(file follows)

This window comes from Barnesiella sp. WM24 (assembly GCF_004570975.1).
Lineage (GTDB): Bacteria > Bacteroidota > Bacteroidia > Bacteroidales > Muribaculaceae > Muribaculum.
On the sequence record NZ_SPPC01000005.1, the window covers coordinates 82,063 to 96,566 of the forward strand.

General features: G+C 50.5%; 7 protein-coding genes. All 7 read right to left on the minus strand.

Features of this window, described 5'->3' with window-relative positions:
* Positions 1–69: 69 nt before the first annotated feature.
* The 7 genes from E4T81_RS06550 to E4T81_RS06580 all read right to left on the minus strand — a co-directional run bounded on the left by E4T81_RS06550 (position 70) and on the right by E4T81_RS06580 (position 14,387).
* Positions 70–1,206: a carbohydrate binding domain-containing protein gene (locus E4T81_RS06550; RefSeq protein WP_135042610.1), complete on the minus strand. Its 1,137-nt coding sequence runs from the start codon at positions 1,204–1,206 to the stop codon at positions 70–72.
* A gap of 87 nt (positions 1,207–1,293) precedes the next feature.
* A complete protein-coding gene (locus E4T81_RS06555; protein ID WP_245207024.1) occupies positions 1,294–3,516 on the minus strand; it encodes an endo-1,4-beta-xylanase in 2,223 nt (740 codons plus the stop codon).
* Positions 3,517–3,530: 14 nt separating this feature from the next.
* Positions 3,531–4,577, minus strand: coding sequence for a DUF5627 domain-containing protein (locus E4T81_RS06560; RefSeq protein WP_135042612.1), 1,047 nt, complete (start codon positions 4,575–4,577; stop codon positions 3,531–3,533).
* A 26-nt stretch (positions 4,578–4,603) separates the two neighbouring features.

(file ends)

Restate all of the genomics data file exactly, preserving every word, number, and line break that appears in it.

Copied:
This window comes from Barnesiella sp. WM24 (assembly GCF_004570975.1).
Lineage (GTDB): Bacteria > Bacteroidota > Bacteroidia > Bacteroidales > Muribaculaceae > Muribaculum.
On the sequence record NZ_SPPC01000005.1, the window covers coordinates 82,063 to 96,566 of the forward strand.

General features: G+C 50.5%; 7 protein-coding genes. All 7 read right to left on the minus strand.

Features of this window, described 5'->3' with window-relative positions:
* Positions 1–69: 69 nt before the first annotated feature.
* The 7 genes from E4T81_RS06550 to E4T81_RS06580 all read right to left on the minus strand — a co-directional run bounded on the left by E4T81_RS06550 (position 70) and on the right by E4T81_RS06580 (position 14,387).
* Positions 70–1,206: a carbohydrate binding domain-containing protein gene (locus E4T81_RS06550; RefSeq protein WP_135042610.1), complete on the minus strand. Its 1,137-nt coding sequence runs from the start codon at positions 1,204–1,206 to the stop codon at positions 70–72.
* A gap of 87 nt (positions 1,207–1,293) precedes the next feature.
* A complete protein-coding gene (locus E4T81_RS06555; protein ID WP_245207024.1) occupies positions 1,294–3,516 on the minus strand; it encodes an endo-1,4-beta-xylanase in 2,223 nt (740 codons plus the stop codon).
* Positions 3,517–3,530: 14 nt separating this feature from the next.
* Positions 3,531–4,577, minus strand: coding sequence for a DUF5627 domain-containing protein (locus E4T81_RS06560; RefSeq protein WP_135042612.1), 1,047 nt, complete (start codon positions 4,575–4,577; stop codon positions 3,531–3,533).
* A 26-nt stretch (positions 4,578–4,603) separates the two neighbouring features.